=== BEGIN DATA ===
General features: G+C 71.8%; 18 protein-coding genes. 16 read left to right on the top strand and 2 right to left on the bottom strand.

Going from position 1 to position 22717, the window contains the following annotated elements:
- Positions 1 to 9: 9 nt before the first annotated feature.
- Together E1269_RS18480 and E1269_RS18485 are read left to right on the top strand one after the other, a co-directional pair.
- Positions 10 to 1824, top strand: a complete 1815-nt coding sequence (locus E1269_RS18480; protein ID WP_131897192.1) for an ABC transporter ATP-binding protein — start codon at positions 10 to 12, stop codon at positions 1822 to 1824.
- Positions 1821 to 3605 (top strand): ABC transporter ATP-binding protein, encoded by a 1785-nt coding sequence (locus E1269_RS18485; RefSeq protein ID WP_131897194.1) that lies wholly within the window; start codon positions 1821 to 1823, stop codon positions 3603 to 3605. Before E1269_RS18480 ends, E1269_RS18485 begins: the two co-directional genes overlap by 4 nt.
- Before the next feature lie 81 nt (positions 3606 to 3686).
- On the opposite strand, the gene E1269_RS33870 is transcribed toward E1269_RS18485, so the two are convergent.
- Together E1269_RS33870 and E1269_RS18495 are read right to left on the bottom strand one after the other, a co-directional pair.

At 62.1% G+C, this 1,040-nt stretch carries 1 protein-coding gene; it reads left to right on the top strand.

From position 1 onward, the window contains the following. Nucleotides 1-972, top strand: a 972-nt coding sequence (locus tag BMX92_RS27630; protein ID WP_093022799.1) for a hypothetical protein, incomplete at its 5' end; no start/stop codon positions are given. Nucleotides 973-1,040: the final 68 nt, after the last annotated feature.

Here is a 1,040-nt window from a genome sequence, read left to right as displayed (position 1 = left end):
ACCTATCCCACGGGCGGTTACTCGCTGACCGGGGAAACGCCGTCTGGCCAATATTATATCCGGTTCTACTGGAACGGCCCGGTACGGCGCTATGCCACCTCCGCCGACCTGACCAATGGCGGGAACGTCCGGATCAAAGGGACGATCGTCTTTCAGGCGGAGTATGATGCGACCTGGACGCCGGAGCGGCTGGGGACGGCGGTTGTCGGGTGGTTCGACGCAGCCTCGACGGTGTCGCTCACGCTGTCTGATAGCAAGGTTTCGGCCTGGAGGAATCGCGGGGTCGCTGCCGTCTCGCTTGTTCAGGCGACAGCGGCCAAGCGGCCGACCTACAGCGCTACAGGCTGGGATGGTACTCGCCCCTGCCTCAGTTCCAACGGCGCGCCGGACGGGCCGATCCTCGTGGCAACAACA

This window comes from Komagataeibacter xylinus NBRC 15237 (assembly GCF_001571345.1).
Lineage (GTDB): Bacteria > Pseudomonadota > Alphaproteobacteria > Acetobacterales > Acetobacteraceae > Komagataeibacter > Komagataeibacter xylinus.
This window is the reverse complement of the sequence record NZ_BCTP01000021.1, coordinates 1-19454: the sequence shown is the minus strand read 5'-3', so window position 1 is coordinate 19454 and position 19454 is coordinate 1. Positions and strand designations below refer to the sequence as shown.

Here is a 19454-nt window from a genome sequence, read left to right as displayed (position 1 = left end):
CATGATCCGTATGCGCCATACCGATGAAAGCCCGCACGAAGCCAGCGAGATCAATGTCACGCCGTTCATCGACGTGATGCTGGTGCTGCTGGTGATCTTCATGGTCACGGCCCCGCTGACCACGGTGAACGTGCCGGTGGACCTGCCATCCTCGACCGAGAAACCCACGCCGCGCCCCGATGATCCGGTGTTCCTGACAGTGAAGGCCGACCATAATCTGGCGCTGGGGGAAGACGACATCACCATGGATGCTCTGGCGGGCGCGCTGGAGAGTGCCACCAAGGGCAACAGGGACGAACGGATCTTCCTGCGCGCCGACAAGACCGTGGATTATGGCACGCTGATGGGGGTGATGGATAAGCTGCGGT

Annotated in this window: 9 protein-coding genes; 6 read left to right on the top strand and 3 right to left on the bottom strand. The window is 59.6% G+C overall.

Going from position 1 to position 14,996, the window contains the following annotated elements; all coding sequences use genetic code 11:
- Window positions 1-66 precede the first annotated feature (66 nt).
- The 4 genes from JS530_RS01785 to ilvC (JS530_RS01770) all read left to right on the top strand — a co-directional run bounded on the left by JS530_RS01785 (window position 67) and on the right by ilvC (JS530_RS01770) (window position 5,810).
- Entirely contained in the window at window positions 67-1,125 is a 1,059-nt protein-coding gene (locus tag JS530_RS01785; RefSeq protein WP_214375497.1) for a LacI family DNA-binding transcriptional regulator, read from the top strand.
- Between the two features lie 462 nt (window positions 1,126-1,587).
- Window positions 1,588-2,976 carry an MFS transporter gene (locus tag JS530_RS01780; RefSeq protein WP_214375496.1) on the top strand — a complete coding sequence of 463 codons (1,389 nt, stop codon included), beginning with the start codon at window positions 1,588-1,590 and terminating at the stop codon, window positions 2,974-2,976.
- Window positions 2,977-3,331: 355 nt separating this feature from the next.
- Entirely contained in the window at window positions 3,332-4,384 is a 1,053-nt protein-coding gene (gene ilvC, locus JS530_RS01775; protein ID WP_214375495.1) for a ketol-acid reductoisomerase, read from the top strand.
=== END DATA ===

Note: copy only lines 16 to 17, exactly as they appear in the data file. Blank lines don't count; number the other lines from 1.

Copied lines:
This window is the reverse complement of the sequence record NZ_BCTP01000021.1, coordinates 1-19454: the sequence shown is the minus strand read 5'-3', so window position 1 is coordinate 19454 and position 19454 is coordinate 1. Positions and strand designations below refer to the sequence as shown.

Here is a 19454-nt window from a genome sequence, read left to right as displayed (position 1 = left end):